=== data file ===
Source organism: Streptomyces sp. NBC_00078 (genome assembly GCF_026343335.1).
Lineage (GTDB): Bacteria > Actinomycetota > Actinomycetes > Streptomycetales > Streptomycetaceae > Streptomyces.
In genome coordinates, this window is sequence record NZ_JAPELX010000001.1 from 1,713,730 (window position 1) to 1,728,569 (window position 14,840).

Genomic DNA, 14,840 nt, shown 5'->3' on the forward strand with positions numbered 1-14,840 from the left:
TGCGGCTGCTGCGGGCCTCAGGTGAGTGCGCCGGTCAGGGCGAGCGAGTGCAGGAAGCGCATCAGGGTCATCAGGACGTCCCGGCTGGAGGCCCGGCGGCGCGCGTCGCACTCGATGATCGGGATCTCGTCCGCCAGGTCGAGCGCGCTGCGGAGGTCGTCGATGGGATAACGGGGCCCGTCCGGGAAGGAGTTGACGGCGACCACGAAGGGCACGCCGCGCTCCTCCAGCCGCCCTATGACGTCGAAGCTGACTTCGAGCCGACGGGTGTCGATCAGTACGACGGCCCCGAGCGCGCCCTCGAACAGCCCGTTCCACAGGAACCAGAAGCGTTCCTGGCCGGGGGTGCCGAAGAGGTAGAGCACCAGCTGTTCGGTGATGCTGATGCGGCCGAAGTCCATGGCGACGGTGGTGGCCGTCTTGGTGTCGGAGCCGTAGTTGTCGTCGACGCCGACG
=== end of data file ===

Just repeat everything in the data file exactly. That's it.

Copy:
Source organism: Streptomyces sp. NBC_00078 (genome assembly GCF_026343335.1).
Lineage (GTDB): Bacteria > Actinomycetota > Actinomycetes > Streptomycetales > Streptomycetaceae > Streptomyces.
In genome coordinates, this window is sequence record NZ_JAPELX010000001.1 from 1,713,730 (window position 1) to 1,728,569 (window position 14,840).

Genomic DNA, 14,840 nt, shown 5'->3' on the forward strand with positions numbered 1-14,840 from the left:
TGCGGCTGCTGCGGGCCTCAGGTGAGTGCGCCGGTCAGGGCGAGCGAGTGCAGGAAGCGCATCAGGGTCATCAGGACGTCCCGGCTGGAGGCCCGGCGGCGCGCGTCGCACTCGATGATCGGGATCTCGTCCGCCAGGTCGAGCGCGCTGCGGAGGTCGTCGATGGGATAACGGGGCCCGTCCGGGAAGGAGTTGACGGCGACCACGAAGGGCACGCCGCGCTCCTCCAGCCGCCCTATGACGTCGAAGCTGACTTCGAGCCGACGGGTGTCGATCAGTACGACGGCCCCGAGCGCGCCCTCGAACAGCCCGTTCCACAGGAACCAGAAGCGTTCCTGGCCGGGGGTGCCGAAGAGGTAGAGCACCAGCTGTTCGGTGATGCTGATGCGGCCGAAGTCCATGGCGACGGTGGTGGCCGTCTTGGTGTCGGAGCCGTAGTTGTCGTCGACGCCGACG